In our shop, we had two tire technicians working on the same car, so the process would take about 30 minutes.

The tires would be in the trunk of the car bagged up, we’d pull the summer tires out, take the winter tires off, place the all season tires on, bag up the winter tires, and send the customer on their way.

Not only does this method add extra safety to your car since you're getting the best traction for the weather, it also saves on tread life as well, since you’re not driving on the same tire all year around.

A lot of shops will offer this change over service for free since you purchased two sets of tires at once, so make sure to ask. If they do offer the change over service, all you have to do is pack up your winter or summer tires in your car, and take them to the shop after you schedule an appointment.

After that the mechanics and shops will take care of the rest!

Tips For Driving In Snow

Driving in snow can be extremely dangerous whether you have winter tires or not. Here is some information about stopping distances in different climates and weather.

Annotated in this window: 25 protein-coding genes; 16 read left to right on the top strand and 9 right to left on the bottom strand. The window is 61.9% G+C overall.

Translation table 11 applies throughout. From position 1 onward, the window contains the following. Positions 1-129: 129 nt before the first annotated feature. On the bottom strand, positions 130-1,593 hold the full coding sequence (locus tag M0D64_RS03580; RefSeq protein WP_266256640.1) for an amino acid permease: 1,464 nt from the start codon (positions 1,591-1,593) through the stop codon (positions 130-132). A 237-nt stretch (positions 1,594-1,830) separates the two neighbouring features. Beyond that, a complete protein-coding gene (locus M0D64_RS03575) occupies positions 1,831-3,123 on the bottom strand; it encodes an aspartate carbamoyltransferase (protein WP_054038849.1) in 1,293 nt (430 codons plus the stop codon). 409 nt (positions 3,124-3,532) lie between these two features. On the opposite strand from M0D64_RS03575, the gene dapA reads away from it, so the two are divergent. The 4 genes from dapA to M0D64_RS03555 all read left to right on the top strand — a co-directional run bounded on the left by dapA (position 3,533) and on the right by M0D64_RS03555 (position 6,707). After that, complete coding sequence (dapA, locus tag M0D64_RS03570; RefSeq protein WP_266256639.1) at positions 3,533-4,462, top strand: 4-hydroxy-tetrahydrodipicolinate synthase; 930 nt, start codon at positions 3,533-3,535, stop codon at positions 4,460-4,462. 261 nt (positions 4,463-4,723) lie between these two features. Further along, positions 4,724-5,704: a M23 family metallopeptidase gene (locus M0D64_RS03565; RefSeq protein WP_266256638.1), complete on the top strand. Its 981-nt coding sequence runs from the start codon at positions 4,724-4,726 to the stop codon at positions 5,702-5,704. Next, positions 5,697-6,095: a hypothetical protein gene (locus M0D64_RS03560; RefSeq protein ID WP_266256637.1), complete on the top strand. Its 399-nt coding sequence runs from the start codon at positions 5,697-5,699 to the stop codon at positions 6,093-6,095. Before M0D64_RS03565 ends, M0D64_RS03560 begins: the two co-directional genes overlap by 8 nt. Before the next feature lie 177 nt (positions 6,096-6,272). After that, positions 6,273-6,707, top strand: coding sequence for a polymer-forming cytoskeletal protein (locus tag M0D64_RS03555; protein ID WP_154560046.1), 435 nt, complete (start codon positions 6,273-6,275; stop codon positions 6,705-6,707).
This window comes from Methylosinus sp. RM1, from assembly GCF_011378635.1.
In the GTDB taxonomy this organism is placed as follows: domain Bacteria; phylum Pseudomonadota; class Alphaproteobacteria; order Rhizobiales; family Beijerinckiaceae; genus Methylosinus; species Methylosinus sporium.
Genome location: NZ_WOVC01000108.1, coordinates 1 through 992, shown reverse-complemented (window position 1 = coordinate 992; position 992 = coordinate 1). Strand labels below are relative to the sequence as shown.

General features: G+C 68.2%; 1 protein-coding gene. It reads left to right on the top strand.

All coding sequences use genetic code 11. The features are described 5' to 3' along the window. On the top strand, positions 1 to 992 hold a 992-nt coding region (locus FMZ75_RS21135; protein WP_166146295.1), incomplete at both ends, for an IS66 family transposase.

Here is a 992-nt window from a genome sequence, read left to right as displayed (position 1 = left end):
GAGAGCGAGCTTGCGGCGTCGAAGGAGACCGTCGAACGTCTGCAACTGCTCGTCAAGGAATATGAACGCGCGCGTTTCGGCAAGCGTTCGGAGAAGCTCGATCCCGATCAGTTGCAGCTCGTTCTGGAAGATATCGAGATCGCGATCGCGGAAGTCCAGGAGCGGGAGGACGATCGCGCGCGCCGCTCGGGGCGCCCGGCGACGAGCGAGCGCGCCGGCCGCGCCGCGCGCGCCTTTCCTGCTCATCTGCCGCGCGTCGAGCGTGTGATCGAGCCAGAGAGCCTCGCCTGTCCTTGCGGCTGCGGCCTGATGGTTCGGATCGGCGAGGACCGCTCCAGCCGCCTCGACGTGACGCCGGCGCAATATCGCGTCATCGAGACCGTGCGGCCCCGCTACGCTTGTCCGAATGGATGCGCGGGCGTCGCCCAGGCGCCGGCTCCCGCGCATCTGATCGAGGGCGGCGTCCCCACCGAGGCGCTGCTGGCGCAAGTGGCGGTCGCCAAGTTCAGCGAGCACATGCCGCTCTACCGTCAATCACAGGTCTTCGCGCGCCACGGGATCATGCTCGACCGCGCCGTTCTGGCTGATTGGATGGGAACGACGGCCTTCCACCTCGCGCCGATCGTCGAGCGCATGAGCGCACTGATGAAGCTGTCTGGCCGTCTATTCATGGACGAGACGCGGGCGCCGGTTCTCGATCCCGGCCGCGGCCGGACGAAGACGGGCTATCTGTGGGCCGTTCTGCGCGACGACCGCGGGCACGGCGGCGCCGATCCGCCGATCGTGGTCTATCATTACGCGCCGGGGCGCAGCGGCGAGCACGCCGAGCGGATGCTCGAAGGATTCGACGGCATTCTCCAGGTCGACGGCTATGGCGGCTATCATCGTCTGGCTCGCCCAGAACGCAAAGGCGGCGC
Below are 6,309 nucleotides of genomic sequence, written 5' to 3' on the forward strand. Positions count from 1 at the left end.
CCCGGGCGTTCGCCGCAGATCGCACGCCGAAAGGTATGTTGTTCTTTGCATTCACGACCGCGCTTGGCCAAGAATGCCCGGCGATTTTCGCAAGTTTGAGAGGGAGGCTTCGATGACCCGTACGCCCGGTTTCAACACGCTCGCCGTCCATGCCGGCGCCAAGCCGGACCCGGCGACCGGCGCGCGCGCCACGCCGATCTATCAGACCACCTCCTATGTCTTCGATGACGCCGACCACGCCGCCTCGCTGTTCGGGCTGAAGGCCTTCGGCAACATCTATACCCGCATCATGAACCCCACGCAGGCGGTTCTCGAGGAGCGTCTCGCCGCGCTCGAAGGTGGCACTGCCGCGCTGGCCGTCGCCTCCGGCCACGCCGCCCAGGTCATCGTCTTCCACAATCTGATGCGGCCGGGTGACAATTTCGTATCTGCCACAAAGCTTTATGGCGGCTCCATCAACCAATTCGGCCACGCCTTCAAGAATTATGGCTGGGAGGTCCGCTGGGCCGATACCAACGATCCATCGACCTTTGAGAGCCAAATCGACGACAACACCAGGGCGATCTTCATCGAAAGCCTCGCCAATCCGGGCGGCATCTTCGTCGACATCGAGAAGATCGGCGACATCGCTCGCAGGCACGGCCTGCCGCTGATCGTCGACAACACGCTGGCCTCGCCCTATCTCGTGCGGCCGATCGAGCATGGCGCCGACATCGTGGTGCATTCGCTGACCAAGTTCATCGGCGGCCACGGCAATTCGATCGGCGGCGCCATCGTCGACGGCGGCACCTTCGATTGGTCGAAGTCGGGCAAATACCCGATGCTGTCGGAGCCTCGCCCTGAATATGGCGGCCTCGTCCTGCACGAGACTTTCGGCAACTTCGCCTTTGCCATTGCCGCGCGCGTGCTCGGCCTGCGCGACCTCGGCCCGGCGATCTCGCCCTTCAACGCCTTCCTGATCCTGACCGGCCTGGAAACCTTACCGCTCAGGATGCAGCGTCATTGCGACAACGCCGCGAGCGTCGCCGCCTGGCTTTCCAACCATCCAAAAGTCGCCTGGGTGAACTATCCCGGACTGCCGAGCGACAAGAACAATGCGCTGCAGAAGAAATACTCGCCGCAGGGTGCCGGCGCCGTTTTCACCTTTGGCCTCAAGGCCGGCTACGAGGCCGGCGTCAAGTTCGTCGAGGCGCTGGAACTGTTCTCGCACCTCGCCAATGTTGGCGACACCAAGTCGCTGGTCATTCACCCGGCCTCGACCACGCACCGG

Mind you, this chart is the same information whether you have winter tires or not. This chart also assumes you are driving at 30mph.

Dry Pavement 30 MPH Slam On Brakes 30 feet to stop
Wet Pavement 30 MPH Slam On Brakes 43 feet to stop
Snow Pavement 30 MPH Slam On Brakes 100 feet to stop
Ice Pavement 30 MPH Slam On Brakes 200 feet to stop

As you can see, driving in snow is dangerous, so the first tip is to slow down. The slower you drive the better chances you have to stop when you want.

Another thing to consider is if you have front wheel drive cars, since the tires that are driving the car are connected to the steering wheel.

If you have a front wheel drive vehicle you may want to consider being as smooth as possible. For example, don’t hit the throttle or brake too hard.

If you do, you may risk spinning out your tires. Another tip for driving in the snow is to plan far ahead. When you see a stop sign brake earlier than you normally would.